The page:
Jet mechanic Jeremy Lau qualified as the Democratic candidate for the House District 2 race Friday 20 minutes before the filing deadline. After completing the paperwork, the former charter school teacher mapped out what he believes is his path to victory.
“I’m a moderate,” said Lau. “With extremists from either side things get ignored, schools, roads, infrastructure.”
Rep. Mike Hill, R-Pensacola, defeated Lau, President of Local 277 of the International Association of Machinists, in a 2013 special election to fill out the term of the late Clay Ford.
Hill served as the President of the Northwest Florida Tea Party from 2010 to 2013 and won 58 percent of the vote. Lau decided on a rematch after he dug into the returns and saw that he had captured 60-percent of the electionday vote. Hill rode to victory on voters casting absentee ballots and posted an overall victory margin of 3,000 votes.
“Special elections are elections on steroids,” said Lau. “I ran out of time. It’s that simple.”
The Republican Party enjoys a voter registration advantage of 44-percent to 37-percent for the Democratic Party. Gov. Rick Scott carried the district with 56-percent of the vote in 2010 and President Barack Obama received 41-percent in 2012.
“Mike Hill knows what his constituents want,” said RPOF spokesperson Susan Hepworth. “They want someone who will fight for increased spending in education, for reduced taxes and regulations and that is what Mike Hill represents.”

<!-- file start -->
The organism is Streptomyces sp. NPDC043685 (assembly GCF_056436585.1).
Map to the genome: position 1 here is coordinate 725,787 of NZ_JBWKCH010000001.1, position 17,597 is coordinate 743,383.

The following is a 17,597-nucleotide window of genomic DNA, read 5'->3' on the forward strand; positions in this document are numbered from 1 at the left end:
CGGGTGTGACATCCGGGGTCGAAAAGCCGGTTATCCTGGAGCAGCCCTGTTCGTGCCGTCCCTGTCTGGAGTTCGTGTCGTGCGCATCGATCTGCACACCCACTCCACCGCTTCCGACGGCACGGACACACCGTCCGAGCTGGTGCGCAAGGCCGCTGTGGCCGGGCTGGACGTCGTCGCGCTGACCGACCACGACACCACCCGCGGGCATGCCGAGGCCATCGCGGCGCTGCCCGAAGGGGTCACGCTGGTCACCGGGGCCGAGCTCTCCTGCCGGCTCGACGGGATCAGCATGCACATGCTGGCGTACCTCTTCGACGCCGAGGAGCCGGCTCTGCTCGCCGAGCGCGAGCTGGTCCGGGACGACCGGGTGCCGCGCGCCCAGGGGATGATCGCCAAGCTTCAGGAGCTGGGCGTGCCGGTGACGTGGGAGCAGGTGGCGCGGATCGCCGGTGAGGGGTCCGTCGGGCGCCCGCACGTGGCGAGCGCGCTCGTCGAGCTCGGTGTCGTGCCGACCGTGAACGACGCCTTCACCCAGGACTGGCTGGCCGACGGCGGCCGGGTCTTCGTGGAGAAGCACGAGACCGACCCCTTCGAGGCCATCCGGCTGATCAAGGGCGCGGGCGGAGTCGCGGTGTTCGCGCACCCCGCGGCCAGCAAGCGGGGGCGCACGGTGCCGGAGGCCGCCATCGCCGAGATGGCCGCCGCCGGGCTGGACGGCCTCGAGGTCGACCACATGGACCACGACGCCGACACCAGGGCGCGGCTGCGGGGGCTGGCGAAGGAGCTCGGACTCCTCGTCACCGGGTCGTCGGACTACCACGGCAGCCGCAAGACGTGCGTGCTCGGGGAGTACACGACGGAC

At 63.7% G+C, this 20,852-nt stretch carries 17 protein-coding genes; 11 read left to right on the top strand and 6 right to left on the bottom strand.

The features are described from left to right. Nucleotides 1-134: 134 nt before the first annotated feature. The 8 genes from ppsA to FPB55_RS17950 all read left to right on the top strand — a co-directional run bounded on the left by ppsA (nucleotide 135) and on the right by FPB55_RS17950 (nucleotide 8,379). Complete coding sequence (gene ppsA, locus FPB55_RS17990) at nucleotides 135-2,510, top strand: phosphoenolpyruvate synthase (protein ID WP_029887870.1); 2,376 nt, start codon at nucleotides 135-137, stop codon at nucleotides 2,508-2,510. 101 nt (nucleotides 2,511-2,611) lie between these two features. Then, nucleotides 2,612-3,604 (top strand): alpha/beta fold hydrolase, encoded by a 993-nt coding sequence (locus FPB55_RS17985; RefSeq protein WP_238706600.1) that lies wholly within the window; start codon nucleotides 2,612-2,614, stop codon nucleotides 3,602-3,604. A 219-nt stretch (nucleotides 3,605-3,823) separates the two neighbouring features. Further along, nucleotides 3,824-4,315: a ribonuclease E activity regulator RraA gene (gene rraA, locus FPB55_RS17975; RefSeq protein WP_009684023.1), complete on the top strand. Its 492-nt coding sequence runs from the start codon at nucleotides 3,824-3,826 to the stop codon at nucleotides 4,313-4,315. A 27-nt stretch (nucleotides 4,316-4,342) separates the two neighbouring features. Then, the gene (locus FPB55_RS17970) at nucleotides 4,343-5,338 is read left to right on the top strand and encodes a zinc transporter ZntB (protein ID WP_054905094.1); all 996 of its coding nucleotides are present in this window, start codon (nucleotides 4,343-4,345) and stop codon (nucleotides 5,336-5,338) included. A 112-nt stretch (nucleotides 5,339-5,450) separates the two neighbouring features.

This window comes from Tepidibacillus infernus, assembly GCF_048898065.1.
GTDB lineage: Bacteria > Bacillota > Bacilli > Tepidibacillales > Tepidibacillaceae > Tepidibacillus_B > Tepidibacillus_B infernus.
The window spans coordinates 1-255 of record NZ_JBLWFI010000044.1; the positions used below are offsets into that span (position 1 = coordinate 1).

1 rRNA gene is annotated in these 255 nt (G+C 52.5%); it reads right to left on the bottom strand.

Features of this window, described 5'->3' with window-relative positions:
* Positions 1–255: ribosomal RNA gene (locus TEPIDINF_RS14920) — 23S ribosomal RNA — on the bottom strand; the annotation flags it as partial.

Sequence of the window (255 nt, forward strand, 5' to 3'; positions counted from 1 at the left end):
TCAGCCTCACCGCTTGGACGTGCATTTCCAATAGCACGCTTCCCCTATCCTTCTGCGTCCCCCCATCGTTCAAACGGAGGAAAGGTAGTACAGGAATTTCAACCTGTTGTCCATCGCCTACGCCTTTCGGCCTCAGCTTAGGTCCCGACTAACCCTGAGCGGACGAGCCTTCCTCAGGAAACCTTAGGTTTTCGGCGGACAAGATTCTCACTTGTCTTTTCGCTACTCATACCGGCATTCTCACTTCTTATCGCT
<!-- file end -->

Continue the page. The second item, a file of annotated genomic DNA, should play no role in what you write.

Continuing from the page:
Lau intends to argue statements like that mask an extreme agenda.
“People are tired of extremes, even Tea Party extremes, said Lau. “I think they’ve seen, in the last session especially, where the Tea Party took what I considered hypocritical stances just to try to sway voters in an election year.”
Lau calculates he needs to win a majority of the 19-percent of voters not affiliated with either major party and convince moderate Republicans to support him. He has $5,000 on hand to do that with, according to state Division of Election records. Hill has about $54,000 to use to remind voters he’s an incumbent and a rising star in the majority party.
“I represent 750 machinists working on military bases,” said Lau. “Many are Republicans.”